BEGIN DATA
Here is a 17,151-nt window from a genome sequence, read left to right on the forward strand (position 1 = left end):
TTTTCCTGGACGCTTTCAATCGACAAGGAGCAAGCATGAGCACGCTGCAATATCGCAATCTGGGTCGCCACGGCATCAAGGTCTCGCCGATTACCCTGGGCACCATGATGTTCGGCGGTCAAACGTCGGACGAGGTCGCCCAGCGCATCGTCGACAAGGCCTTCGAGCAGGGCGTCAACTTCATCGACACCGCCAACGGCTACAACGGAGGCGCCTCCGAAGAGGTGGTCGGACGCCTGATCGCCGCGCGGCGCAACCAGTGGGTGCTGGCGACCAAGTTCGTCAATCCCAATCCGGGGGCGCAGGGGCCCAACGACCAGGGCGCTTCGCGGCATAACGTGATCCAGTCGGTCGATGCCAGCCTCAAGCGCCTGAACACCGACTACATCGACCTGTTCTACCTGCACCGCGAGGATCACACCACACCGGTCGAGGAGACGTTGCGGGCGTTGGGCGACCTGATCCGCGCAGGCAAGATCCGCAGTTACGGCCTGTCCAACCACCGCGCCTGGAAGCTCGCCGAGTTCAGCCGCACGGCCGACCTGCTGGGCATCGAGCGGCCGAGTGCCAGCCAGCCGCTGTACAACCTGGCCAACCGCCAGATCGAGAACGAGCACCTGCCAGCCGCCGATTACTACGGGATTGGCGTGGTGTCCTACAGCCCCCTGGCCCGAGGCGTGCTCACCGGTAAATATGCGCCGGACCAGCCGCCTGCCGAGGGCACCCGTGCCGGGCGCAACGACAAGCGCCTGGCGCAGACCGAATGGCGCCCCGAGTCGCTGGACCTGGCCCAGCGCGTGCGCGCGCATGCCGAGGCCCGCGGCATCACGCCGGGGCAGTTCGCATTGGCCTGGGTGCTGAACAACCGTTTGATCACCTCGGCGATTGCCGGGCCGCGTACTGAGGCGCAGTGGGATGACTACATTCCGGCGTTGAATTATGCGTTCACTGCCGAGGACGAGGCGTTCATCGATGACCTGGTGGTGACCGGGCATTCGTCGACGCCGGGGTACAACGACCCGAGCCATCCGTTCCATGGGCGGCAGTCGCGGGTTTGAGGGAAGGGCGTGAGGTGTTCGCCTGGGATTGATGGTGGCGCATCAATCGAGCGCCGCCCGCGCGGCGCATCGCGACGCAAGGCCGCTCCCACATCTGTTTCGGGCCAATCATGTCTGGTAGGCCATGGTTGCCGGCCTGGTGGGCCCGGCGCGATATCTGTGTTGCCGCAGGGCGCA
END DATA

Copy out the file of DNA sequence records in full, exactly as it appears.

Here is a 17,151-nt window from a genome sequence, read left to right on the forward strand (position 1 = left end):
TTTTCCTGGACGCTTTCAATCGACAAGGAGCAAGCATGAGCACGCTGCAATATCGCAATCTGGGTCGCCACGGCATCAAGGTCTCGCCGATTACCCTGGGCACCATGATGTTCGGCGGTCAAACGTCGGACGAGGTCGCCCAGCGCATCGTCGACAAGGCCTTCGAGCAGGGCGTCAACTTCATCGACACCGCCAACGGCTACAACGGAGGCGCCTCCGAAGAGGTGGTCGGACGCCTGATCGCCGCGCGGCGCAACCAGTGGGTGCTGGCGACCAAGTTCGTCAATCCCAATCCGGGGGCGCAGGGGCCCAACGACCAGGGCGCTTCGCGGCATAACGTGATCCAGTCGGTCGATGCCAGCCTCAAGCGCCTGAACACCGACTACATCGACCTGTTCTACCTGCACCGCGAGGATCACACCACACCGGTCGAGGAGACGTTGCGGGCGTTGGGCGACCTGATCCGCGCAGGCAAGATCCGCAGTTACGGCCTGTCCAACCACCGCGCCTGGAAGCTCGCCGAGTTCAGCCGCACGGCCGACCTGCTGGGCATCGAGCGGCCGAGTGCCAGCCAGCCGCTGTACAACCTGGCCAACCGCCAGATCGAGAACGAGCACCTGCCAGCCGCCGATTACTACGGGATTGGCGTGGTGTCCTACAGCCCCCTGGCCCGAGGCGTGCTCACCGGTAAATATGCGCCGGACCAGCCGCCTGCCGAGGGCACCCGTGCCGGGCGCAACGACAAGCGCCTGGCGCAGACCGAATGGCGCCCCGAGTCGCTGGACCTGGCCCAGCGCGTGCGCGCGCATGCCGAGGCCCGCGGCATCACGCCGGGGCAGTTCGCATTGGCCTGGGTGCTGAACAACCGTTTGATCACCTCGGCGATTGCCGGGCCGCGTACTGAGGCGCAGTGGGATGACTACATTCCGGCGTTGAATTATGCGTTCACTGCCGAGGACGAGGCGTTCATCGATGACCTGGTGGTGACCGGGCATTCGTCGACGCCGGGGTACAACGACCCGAGCCATCCGTTCCATGGGCGGCAGTCGCGGGTTTGAGGGAAGGGCGTGAGGTGTTCGCCTGGGATTGATGGTGGCGCATCAATCGAGCGCCGCCCGCGCGGCGCATCGCGACGCAAGGCCGCTCCCACATCTGTTTCGGGCCAATCATGTCTGGTAGGCCATGGTTGCCGGCCTGGTGGGCCCGGCGCGATATCTGTGTTGCCGCAGGGCGCA